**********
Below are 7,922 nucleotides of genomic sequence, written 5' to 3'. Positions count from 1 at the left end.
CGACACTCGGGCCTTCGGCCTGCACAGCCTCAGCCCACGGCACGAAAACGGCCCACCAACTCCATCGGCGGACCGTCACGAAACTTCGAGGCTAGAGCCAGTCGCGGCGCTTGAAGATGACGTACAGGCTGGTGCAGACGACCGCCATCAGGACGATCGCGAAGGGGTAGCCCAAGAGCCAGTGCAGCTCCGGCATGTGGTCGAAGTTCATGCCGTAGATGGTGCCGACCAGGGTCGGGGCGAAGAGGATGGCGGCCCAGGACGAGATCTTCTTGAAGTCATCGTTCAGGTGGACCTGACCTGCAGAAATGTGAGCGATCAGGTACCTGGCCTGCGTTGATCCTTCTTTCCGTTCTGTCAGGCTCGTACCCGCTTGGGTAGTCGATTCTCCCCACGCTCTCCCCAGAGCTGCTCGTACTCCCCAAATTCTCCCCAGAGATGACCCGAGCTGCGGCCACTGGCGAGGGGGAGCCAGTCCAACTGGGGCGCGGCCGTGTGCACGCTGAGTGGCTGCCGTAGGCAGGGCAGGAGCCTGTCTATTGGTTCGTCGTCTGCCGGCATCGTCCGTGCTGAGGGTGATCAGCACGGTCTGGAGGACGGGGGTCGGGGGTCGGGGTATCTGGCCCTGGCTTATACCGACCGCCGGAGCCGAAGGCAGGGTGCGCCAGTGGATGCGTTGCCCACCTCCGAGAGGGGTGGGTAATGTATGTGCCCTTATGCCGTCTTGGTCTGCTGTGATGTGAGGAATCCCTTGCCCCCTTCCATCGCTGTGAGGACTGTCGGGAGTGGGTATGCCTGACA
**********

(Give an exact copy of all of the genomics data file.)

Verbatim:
Below are 7,922 nucleotides of genomic sequence, written 5' to 3'. Positions count from 1 at the left end.
CGACACTCGGGCCTTCGGCCTGCACAGCCTCAGCCCACGGCACGAAAACGGCCCACCAACTCCATCGGCGGACCGTCACGAAACTTCGAGGCTAGAGCCAGTCGCGGCGCTTGAAGATGACGTACAGGCTGGTGCAGACGACCGCCATCAGGACGATCGCGAAGGGGTAGCCCAAGAGCCAGTGCAGCTCCGGCATGTGGTCGAAGTTCATGCCGTAGATGGTGCCGACCAGGGTCGGGGCGAAGAGGATGGCGGCCCAGGACGAGATCTTCTTGAAGTCATCGTTCAGGTGGACCTGACCTGCAGAAATGTGAGCGATCAGGTACCTGGCCTGCGTTGATCCTTCTTTCCGTTCTGTCAGGCTCGTACCCGCTTGGGTAGTCGATTCTCCCCACGCTCTCCCCAGAGCTGCTCGTACTCCCCAAATTCTCCCCAGAGATGACCCGAGCTGCGGCCACTGGCGAGGGGGAGCCAGTCCAACTGGGGCGCGGCCGTGTGCACGCTGAGTGGCTGCCGTAGGCAGGGCAGGAGCCTGTCTATTGGTTCGTCGTCTGCCGGCATCGTCCGTGCTGAGGGTGATCAGCACGGTCTGGAGGACGGGGGTCGGGGGTCGGGGTATCTGGCCCTGGCTTATACCGACCGCCGGAGCCGAAGGCAGGGTGCGCCAGTGGATGCGTTGCCCACCTCCGAGAGGGGTGGGTAATGTATGTGCCCTTATGCCGTCTTGGTCTGCTGTGATGTGAGGAATCCCTTGCCCCCTTCCATCGCTGTGAGGACTGTCGGGAGTGGGTATGCCTGACA